Plans of Study
Departmental Program & Library Highlights
- Access to more than 90 article, newspaper and eBook databases.
- These resources can be accessed
- while off-campus
- J.W. Martin Library houses more than 90,000 books, more than 23,000 journals, 5,500 microfilm, and maintains an archive with more than 500 items
- J.W. Martin Library accommodated almost 50,000 students, faculty, staff, alumni, and members of the Northwestern community in 2019
- Offers a 21-credit hour Library and Information Science Minor program
NWOSU LIS Minor Program Outcomes
The Library and Information Science minor program at Northwestern Oklahoma State University focuses primarily on the core competencies of librarianship outlined by the American Library Association in the document ALA’s Core Competencies of Librarianship, approved by the ALA Council on January 27th of 2009 (http://www.ala.org/educationcareers/files/careers/corecomp/corecompetences/finalcorecompstat09.pdf).
The competencies fall under eight broad categories:
- Foundations of the Profession
- Information Resources
- Organization of Recorded Knowledge and Information
- Technological Knowledge and Skills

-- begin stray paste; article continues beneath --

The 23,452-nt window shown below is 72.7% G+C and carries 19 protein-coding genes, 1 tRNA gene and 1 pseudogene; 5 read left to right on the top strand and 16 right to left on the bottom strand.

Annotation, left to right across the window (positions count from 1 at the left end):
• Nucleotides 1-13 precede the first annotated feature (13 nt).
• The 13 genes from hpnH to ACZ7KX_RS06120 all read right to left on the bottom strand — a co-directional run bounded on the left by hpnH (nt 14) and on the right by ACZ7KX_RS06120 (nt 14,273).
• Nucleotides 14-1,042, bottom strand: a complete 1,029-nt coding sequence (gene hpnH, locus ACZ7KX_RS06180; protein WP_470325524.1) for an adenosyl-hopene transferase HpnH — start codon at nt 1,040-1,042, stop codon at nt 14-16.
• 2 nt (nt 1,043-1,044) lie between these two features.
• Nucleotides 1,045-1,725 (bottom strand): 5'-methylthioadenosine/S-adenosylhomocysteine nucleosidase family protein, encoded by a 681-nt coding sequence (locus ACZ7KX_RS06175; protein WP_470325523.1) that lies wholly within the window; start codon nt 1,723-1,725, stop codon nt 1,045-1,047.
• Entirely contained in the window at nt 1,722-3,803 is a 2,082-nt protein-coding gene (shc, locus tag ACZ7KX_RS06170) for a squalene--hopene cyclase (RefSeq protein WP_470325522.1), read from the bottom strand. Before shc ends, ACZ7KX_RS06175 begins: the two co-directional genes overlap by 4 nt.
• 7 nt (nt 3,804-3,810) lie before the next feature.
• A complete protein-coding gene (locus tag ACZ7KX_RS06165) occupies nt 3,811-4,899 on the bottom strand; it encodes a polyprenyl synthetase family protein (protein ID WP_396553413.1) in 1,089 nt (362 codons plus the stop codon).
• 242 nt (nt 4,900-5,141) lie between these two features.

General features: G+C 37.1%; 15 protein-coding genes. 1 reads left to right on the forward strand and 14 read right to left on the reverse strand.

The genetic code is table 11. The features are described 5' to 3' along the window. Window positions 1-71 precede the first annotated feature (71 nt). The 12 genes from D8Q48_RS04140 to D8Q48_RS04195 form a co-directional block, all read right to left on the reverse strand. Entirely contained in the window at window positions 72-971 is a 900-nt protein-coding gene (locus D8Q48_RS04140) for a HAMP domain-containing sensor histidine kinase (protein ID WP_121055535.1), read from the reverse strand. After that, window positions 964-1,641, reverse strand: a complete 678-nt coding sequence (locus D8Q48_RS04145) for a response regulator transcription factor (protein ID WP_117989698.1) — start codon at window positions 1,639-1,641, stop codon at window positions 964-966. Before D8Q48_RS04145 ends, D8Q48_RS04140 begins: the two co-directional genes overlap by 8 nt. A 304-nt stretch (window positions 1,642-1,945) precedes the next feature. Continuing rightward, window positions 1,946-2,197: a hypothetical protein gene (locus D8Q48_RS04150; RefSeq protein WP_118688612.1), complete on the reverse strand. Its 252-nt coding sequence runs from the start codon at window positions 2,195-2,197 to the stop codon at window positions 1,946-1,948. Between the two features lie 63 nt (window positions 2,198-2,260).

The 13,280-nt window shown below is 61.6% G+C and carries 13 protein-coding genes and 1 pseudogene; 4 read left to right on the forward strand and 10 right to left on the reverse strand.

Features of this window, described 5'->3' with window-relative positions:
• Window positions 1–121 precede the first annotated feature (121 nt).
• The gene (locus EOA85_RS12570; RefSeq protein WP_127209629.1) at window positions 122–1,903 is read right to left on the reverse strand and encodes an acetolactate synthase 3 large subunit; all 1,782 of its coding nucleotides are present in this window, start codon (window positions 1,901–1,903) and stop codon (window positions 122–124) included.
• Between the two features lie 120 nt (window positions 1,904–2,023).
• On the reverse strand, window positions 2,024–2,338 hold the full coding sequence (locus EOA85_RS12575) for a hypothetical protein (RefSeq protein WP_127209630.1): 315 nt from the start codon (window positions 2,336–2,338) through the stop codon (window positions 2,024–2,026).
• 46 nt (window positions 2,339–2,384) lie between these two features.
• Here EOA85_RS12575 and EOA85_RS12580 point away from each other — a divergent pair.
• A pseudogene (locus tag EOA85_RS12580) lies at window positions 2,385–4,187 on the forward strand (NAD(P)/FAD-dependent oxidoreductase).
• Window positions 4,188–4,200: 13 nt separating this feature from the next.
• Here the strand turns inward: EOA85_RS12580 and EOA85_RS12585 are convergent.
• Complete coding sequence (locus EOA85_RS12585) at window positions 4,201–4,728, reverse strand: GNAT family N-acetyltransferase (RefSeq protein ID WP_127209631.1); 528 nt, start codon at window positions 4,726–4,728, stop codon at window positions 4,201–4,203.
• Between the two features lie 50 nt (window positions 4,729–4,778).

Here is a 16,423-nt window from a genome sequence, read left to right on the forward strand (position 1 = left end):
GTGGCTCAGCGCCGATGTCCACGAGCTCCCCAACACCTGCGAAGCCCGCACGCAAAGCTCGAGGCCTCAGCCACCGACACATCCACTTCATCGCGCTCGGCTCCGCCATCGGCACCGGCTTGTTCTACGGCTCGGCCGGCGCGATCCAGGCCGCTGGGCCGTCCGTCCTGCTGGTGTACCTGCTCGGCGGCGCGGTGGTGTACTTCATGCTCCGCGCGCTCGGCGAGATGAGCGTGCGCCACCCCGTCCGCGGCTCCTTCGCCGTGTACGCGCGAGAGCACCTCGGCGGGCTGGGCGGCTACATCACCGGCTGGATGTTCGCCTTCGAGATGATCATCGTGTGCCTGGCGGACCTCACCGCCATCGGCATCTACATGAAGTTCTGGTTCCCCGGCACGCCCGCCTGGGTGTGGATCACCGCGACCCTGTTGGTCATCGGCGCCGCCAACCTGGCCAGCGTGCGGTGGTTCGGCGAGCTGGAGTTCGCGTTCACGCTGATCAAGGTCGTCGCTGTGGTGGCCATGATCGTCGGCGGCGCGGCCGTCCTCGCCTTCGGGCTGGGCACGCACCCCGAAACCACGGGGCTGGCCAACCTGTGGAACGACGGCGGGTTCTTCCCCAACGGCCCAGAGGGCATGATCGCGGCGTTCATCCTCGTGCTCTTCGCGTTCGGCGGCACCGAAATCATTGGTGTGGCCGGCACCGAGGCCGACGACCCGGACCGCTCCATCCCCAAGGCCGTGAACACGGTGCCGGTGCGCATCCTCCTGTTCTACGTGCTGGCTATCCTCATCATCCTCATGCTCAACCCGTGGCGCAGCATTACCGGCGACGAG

- Reference and User Services
- Continuing Education and Lifelong Learning
- Administration and Management
Specific competencies, quoted from the above document, are organized below according to the classes in the LIS minor that address them. Standards and competencies from other organizations are integrated where appropriate.
LIS 1021: Information Literacy
The standards for LIS 1021: Information Literacy are taken from Student Standard 3, “Knowledge Constructor,” of the International Society for Technology in Education (https://www.iste.org/standards/for-students).
- “Students plan and employ effective research strategies to locate information and other resources for their intellectual or creative pursuits” (Standard 3A).
- “Students evaluate the accuracy, perspective, credibility and relevance of information, media, data or other resources” (Standard 3b).
- “Students curate information from digital resources using a variety of tools and methods to create collections of artifacts that demonstrate meaningful connections or conclusions” (Standard 3b).
- “Students build knowledge by actively exploring real-world issues and problems, developing ideas and theories and pursuing answers and solutions” (Standard 3d).
LIS 2021: Foundations of Library & Information Science